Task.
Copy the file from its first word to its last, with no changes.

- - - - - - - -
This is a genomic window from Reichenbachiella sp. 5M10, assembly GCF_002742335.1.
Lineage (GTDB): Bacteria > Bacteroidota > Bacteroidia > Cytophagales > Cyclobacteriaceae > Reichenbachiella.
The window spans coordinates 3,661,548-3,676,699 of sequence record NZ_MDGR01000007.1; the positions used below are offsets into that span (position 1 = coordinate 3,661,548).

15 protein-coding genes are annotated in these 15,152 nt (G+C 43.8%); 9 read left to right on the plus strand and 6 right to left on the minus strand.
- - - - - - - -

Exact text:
This is a genomic window from Reichenbachiella sp. 5M10, assembly GCF_002742335.1.
Lineage (GTDB): Bacteria > Bacteroidota > Bacteroidia > Cytophagales > Cyclobacteriaceae > Reichenbachiella.
The window spans coordinates 3,661,548-3,676,699 of sequence record NZ_MDGR01000007.1; the positions used below are offsets into that span (position 1 = coordinate 3,661,548).

15 protein-coding genes are annotated in these 15,152 nt (G+C 43.8%); 9 read left to right on the plus strand and 6 right to left on the minus strand.